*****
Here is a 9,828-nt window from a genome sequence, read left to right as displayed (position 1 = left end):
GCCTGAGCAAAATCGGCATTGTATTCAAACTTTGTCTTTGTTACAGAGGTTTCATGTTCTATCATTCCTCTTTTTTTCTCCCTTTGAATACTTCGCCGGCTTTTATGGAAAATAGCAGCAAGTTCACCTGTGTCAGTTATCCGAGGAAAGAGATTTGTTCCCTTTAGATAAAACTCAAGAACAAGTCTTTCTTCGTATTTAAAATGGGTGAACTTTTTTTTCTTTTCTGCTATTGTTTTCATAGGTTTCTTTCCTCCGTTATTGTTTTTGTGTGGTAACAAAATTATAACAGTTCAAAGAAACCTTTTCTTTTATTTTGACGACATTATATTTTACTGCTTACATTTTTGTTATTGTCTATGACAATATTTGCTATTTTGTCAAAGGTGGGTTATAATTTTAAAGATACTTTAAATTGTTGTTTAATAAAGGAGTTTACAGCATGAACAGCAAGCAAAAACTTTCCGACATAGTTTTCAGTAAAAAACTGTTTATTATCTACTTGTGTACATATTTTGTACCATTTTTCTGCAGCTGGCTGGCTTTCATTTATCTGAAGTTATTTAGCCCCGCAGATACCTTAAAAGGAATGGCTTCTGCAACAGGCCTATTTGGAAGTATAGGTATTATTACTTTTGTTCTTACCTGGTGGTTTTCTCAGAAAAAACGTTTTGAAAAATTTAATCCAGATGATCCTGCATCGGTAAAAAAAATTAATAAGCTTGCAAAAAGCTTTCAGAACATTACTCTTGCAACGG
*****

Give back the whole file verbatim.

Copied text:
Here is a 9,828-nt window from a genome sequence, read left to right as displayed (position 1 = left end):
GCCTGAGCAAAATCGGCATTGTATTCAAACTTTGTCTTTGTTACAGAGGTTTCATGTTCTATCATTCCTCTTTTTTTCTCCCTTTGAATACTTCGCCGGCTTTTATGGAAAATAGCAGCAAGTTCACCTGTGTCAGTTATCCGAGGAAAGAGATTTGTTCCCTTTAGATAAAACTCAAGAACAAGTCTTTCTTCGTATTTAAAATGGGTGAACTTTTTTTTCTTTTCTGCTATTGTTTTCATAGGTTTCTTTCCTCCGTTATTGTTTTTGTGTGGTAACAAAATTATAACAGTTCAAAGAAACCTTTTCTTTTATTTTGACGACATTATATTTTACTGCTTACATTTTTGTTATTGTCTATGACAATATTTGCTATTTTGTCAAAGGTGGGTTATAATTTTAAAGATACTTTAAATTGTTGTTTAATAAAGGAGTTTACAGCATGAACAGCAAGCAAAAACTTTCCGACATAGTTTTCAGTAAAAAACTGTTTATTATCTACTTGTGTACATATTTTGTACCATTTTTCTGCAGCTGGCTGGCTTTCATTTATCTGAAGTTATTTAGCCCCGCAGATACCTTAAAAGGAATGGCTTCTGCAACAGGCCTATTTGGAAGTATAGGTATTATTACTTTTGTTCTTACCTGGTGGTTTTCTCAGAAAAAACGTTTTGAAAAATTTAATCCAGATGATCCTGCATCGGTAAAAAAAATTAATAAGCTTGCAAAAAGCTTTCAGAACATTACTCTTGCAACGG